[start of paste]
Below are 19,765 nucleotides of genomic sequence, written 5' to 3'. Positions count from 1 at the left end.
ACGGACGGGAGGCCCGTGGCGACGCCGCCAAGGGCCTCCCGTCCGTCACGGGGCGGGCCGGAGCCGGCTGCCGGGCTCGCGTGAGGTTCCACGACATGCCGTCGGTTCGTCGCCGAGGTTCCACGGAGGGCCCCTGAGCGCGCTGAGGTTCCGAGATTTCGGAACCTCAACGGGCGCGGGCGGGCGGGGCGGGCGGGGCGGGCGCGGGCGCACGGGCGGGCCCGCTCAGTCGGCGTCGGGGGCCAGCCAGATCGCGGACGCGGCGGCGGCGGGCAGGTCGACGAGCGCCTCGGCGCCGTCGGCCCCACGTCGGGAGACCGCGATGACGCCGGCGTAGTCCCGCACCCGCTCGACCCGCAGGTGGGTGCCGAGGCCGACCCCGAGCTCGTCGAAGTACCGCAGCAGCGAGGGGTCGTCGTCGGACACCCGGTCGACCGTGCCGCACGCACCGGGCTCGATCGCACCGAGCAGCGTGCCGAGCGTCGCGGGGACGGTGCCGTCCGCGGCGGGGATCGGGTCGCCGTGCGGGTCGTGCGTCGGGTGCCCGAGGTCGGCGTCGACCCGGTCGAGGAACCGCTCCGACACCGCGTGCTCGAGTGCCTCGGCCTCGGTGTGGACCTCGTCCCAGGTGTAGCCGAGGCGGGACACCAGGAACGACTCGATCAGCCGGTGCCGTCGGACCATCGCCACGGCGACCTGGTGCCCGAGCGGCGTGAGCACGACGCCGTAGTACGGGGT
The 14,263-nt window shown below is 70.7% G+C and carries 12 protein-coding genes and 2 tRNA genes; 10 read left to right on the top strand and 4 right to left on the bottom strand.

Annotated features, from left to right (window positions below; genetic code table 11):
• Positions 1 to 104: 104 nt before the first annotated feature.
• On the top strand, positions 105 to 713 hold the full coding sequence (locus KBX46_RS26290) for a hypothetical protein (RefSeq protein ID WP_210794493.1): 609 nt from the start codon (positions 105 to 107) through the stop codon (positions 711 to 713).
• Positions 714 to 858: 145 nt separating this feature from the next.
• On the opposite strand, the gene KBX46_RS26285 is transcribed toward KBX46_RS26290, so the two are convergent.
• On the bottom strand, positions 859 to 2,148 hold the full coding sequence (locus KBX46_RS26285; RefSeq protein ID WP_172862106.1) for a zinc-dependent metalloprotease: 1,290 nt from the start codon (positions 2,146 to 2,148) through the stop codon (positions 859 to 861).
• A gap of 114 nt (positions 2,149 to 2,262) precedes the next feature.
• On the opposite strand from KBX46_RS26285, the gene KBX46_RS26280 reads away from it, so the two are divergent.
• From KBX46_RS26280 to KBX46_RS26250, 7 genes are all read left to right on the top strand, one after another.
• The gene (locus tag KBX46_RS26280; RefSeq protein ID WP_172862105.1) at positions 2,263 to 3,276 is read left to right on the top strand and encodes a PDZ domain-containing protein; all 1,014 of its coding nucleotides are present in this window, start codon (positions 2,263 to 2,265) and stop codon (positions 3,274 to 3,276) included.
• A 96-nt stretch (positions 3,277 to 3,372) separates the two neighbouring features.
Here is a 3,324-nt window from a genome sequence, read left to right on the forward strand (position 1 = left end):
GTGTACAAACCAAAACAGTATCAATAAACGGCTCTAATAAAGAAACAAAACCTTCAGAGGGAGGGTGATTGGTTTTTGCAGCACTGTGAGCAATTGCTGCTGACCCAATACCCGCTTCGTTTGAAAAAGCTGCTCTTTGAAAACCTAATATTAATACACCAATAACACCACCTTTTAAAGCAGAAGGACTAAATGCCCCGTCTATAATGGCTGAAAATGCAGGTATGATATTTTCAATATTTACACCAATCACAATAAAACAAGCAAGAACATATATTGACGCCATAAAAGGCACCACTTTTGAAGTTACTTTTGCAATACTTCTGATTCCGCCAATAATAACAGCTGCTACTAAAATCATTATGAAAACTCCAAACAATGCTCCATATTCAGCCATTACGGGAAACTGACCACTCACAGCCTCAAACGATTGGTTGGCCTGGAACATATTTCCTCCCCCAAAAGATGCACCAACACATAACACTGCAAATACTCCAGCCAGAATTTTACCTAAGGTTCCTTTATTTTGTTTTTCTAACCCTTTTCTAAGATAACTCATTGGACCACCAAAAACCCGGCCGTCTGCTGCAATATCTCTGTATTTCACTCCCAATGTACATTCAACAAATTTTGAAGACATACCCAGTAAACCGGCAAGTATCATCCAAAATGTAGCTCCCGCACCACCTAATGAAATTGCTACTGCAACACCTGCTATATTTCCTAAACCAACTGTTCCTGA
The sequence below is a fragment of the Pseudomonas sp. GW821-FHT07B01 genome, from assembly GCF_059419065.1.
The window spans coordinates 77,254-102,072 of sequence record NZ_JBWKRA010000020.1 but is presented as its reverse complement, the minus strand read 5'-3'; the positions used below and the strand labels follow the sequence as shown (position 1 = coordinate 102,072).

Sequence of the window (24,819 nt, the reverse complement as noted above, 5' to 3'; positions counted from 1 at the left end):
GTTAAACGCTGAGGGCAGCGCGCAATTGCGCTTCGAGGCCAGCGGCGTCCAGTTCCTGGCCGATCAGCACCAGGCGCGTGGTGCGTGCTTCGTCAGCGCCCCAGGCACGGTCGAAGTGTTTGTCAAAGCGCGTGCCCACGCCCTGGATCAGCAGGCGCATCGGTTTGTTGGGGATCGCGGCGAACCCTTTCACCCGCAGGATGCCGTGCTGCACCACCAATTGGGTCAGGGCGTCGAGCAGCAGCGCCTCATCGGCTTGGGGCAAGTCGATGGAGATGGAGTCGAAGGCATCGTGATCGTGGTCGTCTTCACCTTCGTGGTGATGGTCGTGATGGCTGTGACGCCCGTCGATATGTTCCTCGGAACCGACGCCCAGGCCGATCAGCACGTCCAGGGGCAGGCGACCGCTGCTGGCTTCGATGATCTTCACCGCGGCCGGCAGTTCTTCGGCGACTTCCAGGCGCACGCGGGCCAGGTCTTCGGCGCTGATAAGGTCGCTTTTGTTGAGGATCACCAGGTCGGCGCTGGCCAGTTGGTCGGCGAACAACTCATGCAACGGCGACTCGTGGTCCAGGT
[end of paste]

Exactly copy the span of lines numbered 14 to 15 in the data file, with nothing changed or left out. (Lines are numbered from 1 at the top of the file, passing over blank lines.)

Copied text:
• A 96-nt stretch (positions 3,277 to 3,372) separates the two neighbouring features.
Here is a 3,324-nt window from a genome sequence, read left to right on the forward strand (position 1 = left end):